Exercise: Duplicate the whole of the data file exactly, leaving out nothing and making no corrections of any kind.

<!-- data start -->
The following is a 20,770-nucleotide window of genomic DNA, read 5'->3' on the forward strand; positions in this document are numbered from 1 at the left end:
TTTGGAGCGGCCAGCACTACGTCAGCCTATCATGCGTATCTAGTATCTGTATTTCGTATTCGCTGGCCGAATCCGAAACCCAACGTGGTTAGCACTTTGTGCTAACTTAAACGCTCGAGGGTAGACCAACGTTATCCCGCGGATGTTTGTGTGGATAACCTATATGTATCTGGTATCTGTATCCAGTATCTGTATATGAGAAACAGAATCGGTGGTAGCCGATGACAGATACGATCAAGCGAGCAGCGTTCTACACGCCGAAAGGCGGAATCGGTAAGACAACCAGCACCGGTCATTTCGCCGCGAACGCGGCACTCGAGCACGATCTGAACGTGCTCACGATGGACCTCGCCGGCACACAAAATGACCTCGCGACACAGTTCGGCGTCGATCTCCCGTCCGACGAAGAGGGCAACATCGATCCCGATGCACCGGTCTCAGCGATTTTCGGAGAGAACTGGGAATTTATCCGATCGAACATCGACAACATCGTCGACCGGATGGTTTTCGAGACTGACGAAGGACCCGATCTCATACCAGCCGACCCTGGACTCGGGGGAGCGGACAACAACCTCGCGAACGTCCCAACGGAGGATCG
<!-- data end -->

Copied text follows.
The following is a 20,770-nucleotide window of genomic DNA, read 5'->3' on the forward strand; positions in this document are numbered from 1 at the left end:
TTTGGAGCGGCCAGCACTACGTCAGCCTATCATGCGTATCTAGTATCTGTATTTCGTATTCGCTGGCCGAATCCGAAACCCAACGTGGTTAGCACTTTGTGCTAACTTAAACGCTCGAGGGTAGACCAACGTTATCCCGCGGATGTTTGTGTGGATAACCTATATGTATCTGGTATCTGTATCCAGTATCTGTATATGAGAAACAGAATCGGTGGTAGCCGATGACAGATACGATCAAGCGAGCAGCGTTCTACACGCCGAAAGGCGGAATCGGTAAGACAACCAGCACCGGTCATTTCGCCGCGAACGCGGCACTCGAGCACGATCTGAACGTGCTCACGATGGACCTCGCCGGCACACAAAATGACCTCGCGACACAGTTCGGCGTCGATCTCCCGTCCGACGAAGAGGGCAACATCGATCCCGATGCACCGGTCTCAGCGATTTTCGGAGAGAACTGGGAATTTATCCGATCGAACATCGACAACATCGTCGACCGGATGGTTTTCGAGACTGACGAAGGACCCGATCTCATACCAGCCGACCCTGGACTCGGGGGAGCGGACAACAACCTCGCGAACGTCCCAACGGAGGATCG